Making a living as an artist is a beautiful way of life, but it requires two things, devotion to craft and wise business sense. Both require a great deal of time, commitment, and effort, and both are uniquely necessary for creating multiple revenue streams. As a painter, my inspiration comes from different areas. I have an absolute love of creating imaginary characters with a connection to diversity, which stems greatly from my childhood. My non-objective abstracts convey my fascination with complex systems and energy fields, especially the human body, and my sports series combines a mix of dynamic movement and abstraction. All three genres serve me creatively, and each offers unique approaches to teaching, product design, and collector’s investments.
As you can see, I create and work in this magical space, which is a former chapel in the Central Presbyterian Church building, but I began painting from my bed, from my kitchen table, even under the trees in an outdoor studio because I didn’t have a studio the first twelve years. Creating in those spaces helped me pay attention to working smarter, not harder, when it came to organization, productivity, and staying creatively inspired by the small things in life. Central opened its doors to other artists needing studio space, and my studio is part of the collective with thirteen other studios in our building. It connects me not only with other artists but opportunities to serve the community as well, which is deeply important to me.
From a business perspective, I knew my space needed to serve multiple purposes and that it had to creatively inspire me in a beautiful way. I needed walls to showcase my work. I needed a workspace to create in, and I needed an event space to host magical experiences. The design of my studio had to serve all three purposes, so I had used those years of working in small spaces to help me be quite inventive when it came to organizing paints, works space, and mess. Many folks see my studio and say, “How can you paint here, it is too beautiful?” I paint here because it is beautiful. My 20-foot table, made from old classroom tables from the church, serves as a workspace, workshop space, and dining space. The entire studio has a deep sense of spirit, because for years, it served as a working chapel, and I honor the prayers and service that happened here. Walking past the stained-glass windows each morning connects me with my love of structure and fracturing within the painting process, so the room speaks my language.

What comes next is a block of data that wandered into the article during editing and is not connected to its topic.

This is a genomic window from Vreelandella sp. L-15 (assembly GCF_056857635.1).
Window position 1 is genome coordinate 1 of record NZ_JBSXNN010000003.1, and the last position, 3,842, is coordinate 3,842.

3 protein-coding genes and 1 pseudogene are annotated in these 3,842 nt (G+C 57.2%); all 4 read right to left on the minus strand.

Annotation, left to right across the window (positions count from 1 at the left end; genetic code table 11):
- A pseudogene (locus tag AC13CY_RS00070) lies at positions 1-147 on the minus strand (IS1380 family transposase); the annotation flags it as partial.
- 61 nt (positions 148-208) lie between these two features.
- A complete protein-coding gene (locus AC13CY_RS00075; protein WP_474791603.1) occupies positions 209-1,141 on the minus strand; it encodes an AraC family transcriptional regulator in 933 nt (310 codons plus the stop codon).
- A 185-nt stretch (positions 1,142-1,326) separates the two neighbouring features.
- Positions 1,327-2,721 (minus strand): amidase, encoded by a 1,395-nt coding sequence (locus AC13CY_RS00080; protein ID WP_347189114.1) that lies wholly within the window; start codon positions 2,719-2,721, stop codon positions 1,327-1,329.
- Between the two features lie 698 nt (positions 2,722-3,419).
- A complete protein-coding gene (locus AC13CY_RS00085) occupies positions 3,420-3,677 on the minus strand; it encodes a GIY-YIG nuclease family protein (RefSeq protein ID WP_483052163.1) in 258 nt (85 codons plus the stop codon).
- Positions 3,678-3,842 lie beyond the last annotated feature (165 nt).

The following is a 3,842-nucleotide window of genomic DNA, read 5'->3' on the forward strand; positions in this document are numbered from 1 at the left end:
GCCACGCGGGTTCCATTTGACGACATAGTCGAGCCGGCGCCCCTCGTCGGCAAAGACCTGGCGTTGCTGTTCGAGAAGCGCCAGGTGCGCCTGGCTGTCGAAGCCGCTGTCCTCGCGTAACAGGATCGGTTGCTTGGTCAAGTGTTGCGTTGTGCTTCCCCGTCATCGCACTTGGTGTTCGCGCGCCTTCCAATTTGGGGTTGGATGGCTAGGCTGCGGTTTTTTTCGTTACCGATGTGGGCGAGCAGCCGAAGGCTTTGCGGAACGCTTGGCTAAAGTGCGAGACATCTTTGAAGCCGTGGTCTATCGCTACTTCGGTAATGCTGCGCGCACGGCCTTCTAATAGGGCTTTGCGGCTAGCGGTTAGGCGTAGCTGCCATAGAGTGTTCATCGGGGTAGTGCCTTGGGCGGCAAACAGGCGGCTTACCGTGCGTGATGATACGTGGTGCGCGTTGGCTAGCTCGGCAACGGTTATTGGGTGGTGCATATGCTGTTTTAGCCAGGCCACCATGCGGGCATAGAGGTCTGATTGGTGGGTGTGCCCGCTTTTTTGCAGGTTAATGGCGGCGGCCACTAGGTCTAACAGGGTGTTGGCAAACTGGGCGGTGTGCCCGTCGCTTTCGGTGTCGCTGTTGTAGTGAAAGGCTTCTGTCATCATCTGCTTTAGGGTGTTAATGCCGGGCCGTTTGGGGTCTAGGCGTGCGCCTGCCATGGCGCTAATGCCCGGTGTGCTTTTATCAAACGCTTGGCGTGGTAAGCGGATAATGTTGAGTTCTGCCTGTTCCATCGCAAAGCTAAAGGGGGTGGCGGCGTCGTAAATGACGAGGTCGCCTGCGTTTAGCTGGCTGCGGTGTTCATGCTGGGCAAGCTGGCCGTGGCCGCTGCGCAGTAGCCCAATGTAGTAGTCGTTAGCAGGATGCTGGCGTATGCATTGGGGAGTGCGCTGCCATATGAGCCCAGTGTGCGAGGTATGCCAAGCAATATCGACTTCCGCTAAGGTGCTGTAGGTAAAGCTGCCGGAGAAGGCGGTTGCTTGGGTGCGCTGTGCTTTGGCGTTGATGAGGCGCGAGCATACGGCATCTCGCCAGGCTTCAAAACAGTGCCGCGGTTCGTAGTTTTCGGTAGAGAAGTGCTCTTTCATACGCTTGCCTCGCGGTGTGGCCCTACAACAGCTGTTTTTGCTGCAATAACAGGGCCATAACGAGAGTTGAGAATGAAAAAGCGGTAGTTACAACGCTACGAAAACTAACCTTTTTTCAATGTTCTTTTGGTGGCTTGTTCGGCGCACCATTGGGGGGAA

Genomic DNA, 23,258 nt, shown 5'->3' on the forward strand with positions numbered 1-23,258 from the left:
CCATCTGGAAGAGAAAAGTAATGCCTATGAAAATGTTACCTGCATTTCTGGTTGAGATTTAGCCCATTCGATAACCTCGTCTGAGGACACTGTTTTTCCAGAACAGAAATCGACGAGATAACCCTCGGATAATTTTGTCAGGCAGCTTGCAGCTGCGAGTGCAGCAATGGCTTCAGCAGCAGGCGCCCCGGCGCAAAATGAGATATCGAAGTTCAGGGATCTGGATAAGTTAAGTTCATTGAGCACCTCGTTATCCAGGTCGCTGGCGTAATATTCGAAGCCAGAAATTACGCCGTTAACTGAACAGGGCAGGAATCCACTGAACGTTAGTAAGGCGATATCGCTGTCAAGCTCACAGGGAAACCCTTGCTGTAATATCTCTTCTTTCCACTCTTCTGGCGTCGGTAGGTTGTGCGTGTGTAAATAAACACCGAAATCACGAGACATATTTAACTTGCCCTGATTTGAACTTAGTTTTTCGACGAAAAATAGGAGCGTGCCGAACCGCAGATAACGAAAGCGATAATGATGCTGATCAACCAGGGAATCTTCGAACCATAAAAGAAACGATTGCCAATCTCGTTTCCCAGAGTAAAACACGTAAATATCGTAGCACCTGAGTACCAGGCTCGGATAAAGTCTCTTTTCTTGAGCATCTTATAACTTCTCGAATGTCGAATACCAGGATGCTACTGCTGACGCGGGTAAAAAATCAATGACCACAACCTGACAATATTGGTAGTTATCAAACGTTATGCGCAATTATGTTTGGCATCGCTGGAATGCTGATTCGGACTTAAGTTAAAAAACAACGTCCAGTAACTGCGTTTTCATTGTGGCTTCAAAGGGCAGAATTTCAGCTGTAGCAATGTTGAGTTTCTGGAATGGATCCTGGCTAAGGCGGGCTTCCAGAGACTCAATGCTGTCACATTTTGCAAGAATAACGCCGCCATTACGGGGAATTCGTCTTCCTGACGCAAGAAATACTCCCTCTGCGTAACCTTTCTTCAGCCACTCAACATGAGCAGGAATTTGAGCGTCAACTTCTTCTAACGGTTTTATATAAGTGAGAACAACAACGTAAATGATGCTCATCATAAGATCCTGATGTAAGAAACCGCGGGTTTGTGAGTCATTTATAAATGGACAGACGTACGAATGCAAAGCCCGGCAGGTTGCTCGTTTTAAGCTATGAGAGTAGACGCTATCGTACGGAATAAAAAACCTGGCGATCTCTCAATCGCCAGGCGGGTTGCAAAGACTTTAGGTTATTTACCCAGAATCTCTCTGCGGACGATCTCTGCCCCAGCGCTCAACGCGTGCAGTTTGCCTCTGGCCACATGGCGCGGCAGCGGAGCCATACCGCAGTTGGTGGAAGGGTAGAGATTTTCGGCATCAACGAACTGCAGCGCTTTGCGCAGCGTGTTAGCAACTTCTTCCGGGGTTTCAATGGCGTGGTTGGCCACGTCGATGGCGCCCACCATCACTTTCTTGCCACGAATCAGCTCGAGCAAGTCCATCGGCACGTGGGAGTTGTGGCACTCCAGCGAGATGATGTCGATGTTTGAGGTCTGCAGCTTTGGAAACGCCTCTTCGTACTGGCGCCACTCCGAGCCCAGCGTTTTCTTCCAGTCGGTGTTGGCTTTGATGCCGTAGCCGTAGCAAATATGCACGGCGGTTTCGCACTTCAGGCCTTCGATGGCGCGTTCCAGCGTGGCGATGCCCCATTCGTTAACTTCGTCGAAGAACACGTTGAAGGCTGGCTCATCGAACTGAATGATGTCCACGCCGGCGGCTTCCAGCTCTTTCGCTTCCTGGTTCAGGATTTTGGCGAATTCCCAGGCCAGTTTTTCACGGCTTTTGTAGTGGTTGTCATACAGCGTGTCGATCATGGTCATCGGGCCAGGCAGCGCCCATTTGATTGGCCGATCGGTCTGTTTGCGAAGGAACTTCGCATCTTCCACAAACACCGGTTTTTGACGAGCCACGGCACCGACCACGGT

As a colorist, the chapel exudes all things that put a spark in my brush from the painted tar-paper runner, the patterned textiles laid out randomly, down to the wooden beams and roof that remind me of the trees I grew up under here in the south. There is always an unexpected pop of something a bit random or deliciously odd placed here and there, which keeps me connected to a sense of childlike wonder and creativity. When people enter the doors I almost always get an instant reaction that my studio connects them with joy and that makes this journey more meaningful to me.
I never intended on becoming an artist, I was meant to be a teacher. What I have come to understand deeply is that the voice that carried me through all those years spoke the truth, and the struggle of the journey was necessary, in not only helping me become that teacher but teaching me how to become an artist. I am self-taught, everything in my art and business I have taught myself for the most part, but the message that resonates most loudly is we are all meant for greater things. Embracing the byproduct of hope through our creative gifts can change our lives in powerful ways. I am witness to that.
When I turned 50, some of my best friends in the world knew how much I loved odd dolls. They divided the parts of a doll into six, and each was assigned a different part. They had no idea what size or what it needed to look like, they simply found and painted their idea of the perfect doll part for me. They flew in for my birthday week, and I unwrapped each doll part one at a time. It was the first time anyone had seen all the parts, and I got to ‘build a baby’ for my birthday. To this day, it is the most amazing gift filled with creative love and a side of complete oddity. I named her Kajaka Shamam which is the first two letters of each of their names.